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Reflecting the impact of high interest rates on demand, UK home construction fell last month at the second-fastest rate since the first Covid-19 lockdown, a closely watched survey showed.
The S&P Global/Cips UK Construction Purchasing Managers sub-index for homebuilding, a measure of activity in the sector, fell to 40.7 in August from 43 in July, the second-lowest level since May 2020. A reading below 50 indicates that most companies reported contraction.
Outside of the pandemic, it was the lowest reading since spring 2009, and the sharp drop was the main factor that pushed the headline construction PMI down to 50.8 in August from 51.7 the previous month.
New orders for the sector also fell for the second time in the past three months, the biggest drop since May 2020.
Tim Moore, economics director at S&P Global Market Intelligence, which compiled the survey, said: “UK construction firms experienced another downturn in homebuilding activity in August, as rising interest rates and subdued market conditions reduced client demand and new build projects. of.”
The Bank of England raised interest rates to 5.25% last month from a record low of 0.1% hit in November 2021. Markets are pricing in further rate hikes later this month.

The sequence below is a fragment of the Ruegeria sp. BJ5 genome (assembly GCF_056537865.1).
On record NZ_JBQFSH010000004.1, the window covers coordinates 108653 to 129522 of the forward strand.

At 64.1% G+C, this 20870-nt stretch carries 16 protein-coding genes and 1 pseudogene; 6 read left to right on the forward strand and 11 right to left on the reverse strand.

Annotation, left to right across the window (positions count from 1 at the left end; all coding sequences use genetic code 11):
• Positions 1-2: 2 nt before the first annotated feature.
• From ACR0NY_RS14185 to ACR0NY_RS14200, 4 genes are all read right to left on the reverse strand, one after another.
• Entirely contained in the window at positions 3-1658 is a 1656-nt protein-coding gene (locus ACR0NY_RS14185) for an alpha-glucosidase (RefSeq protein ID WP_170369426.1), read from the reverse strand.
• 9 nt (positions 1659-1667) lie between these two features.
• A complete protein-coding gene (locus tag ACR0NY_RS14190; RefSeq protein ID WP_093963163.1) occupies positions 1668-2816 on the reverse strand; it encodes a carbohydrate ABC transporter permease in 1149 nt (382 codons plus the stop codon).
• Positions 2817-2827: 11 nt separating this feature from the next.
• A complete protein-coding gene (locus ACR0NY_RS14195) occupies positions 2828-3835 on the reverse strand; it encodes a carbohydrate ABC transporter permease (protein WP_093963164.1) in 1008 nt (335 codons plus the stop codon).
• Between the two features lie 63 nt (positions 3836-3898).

The latest PMIs suggest that the homebuilding trend in official data may be accelerating. New housing starts in England were estimated at 37,810 in the three months to March, down 12% from the same period in 2022 and 27% below their peak in the second quarter of last year, according to government data released in June.
“High mortgage rates have made home ownership unaffordable for many, leading to lower demand for new construction,” said Giulia Bellicoso, an economist at Capital Economics.
Homebuilders also said potential buyers were hesitating to buy because of concerns about the near-term economic outlook, the survey showed.
Euro zone PMI data also showed homebuilding contracting at the fastest pace since April 2020, when markets were largely shut down by Covid-19 restrictions.
Contrary to housing construction, the UK’s commercial construction activity continued to expand in August, with an index of 54.2, basically unchanged from the previous month. Likewise, the civil engineering industry also saw growth, although at a lower level than in July.
Gabriella Dickens, economist at Pantheon Macroeconomics, said: “Now that the economic uncertainty is lower than during the COVID-19 and Brexit era, companies appear willing to move forward with capital projects and are able to do so because their balance sheets It’s in pretty good shape.”